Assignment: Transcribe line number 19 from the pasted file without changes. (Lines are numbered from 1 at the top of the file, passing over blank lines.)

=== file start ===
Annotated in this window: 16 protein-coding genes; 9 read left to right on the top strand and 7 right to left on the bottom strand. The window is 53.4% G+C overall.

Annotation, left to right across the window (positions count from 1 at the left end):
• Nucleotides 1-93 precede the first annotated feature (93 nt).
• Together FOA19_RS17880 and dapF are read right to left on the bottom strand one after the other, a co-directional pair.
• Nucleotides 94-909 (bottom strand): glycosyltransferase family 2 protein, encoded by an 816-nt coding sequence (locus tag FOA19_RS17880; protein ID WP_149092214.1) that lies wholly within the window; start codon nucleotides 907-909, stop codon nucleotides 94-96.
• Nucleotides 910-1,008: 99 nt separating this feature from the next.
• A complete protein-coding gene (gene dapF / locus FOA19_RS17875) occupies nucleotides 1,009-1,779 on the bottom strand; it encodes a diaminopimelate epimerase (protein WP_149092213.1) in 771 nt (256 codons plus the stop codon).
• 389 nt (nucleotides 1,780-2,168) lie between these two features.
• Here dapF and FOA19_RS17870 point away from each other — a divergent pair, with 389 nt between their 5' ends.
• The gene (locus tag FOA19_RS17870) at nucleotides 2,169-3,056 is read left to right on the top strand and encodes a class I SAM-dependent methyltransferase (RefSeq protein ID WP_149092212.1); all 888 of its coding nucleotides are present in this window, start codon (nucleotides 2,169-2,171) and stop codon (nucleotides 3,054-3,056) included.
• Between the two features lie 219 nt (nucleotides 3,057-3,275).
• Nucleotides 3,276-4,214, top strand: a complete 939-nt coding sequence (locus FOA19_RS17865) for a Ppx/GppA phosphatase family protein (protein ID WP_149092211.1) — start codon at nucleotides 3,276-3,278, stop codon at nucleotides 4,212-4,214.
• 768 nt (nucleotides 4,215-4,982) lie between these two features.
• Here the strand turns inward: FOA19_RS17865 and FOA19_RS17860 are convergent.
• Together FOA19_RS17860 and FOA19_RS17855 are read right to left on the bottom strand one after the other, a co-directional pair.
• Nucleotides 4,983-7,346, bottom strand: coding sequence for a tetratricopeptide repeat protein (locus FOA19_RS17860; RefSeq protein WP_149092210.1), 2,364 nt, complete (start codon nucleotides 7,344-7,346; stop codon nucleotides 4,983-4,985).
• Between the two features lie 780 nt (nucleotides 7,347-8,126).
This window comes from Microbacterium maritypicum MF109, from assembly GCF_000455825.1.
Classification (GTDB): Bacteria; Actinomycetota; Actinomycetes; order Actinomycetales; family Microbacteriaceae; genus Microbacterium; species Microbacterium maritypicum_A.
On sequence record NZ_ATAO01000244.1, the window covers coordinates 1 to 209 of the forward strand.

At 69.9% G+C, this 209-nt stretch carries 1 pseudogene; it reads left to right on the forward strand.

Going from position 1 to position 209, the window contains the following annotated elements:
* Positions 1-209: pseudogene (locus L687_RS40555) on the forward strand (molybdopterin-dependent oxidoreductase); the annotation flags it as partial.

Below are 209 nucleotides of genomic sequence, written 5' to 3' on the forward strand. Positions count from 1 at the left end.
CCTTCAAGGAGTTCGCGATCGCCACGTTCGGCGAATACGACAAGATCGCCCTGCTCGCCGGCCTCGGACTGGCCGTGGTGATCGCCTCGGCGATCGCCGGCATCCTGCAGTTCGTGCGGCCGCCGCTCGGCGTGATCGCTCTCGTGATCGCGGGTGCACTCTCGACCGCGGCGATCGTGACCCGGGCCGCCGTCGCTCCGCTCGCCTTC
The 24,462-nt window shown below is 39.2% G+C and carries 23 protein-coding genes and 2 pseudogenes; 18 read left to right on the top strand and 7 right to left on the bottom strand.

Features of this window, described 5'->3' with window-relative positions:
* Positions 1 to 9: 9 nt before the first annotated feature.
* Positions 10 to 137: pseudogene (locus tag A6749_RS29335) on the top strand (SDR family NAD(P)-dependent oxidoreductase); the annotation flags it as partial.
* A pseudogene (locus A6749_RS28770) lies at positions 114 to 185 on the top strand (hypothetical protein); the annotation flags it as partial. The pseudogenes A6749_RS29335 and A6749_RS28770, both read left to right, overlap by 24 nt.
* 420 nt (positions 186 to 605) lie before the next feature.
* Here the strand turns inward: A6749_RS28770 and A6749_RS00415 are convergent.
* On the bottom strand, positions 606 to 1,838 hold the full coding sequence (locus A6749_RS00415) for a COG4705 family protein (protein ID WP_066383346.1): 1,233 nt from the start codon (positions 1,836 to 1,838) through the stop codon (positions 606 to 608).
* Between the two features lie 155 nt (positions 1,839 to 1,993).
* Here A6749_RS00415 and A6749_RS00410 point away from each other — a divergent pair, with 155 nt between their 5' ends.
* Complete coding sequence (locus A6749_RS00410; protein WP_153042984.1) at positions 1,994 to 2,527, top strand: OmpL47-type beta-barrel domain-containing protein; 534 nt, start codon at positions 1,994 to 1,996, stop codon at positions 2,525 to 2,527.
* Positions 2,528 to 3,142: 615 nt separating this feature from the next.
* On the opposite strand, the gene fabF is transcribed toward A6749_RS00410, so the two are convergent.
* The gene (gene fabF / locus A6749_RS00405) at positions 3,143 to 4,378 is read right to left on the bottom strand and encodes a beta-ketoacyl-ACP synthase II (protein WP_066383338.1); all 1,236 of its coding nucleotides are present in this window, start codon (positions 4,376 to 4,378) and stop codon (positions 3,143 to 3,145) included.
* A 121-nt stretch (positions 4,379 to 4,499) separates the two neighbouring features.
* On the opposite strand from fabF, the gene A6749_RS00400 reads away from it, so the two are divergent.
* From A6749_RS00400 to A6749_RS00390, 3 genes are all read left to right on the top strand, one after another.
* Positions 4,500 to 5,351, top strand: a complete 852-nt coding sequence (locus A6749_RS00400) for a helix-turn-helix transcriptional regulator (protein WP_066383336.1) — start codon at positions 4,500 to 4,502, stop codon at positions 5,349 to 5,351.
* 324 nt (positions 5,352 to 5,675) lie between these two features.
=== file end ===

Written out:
Classification (GTDB): Bacteria; Actinomycetota; Actinomycetes; order Actinomycetales; family Microbacteriaceae; genus Microbacterium; species Microbacterium maritypicum_A.